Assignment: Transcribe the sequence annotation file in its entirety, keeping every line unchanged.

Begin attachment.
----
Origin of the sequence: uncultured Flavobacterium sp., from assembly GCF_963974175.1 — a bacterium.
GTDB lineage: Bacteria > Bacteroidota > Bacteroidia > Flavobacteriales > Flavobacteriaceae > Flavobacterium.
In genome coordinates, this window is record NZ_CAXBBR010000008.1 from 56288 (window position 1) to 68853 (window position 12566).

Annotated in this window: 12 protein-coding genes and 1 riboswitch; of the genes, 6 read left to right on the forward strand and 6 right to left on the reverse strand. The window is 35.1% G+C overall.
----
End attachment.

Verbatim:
Origin of the sequence: uncultured Flavobacterium sp., from assembly GCF_963974175.1 — a bacterium.
GTDB lineage: Bacteria > Bacteroidota > Bacteroidia > Flavobacteriales > Flavobacteriaceae > Flavobacterium.
In genome coordinates, this window is record NZ_CAXBBR010000008.1 from 56288 (window position 1) to 68853 (window position 12566).

Annotated in this window: 12 protein-coding genes and 1 riboswitch; of the genes, 6 read left to right on the forward strand and 6 right to left on the reverse strand. The window is 35.1% G+C overall.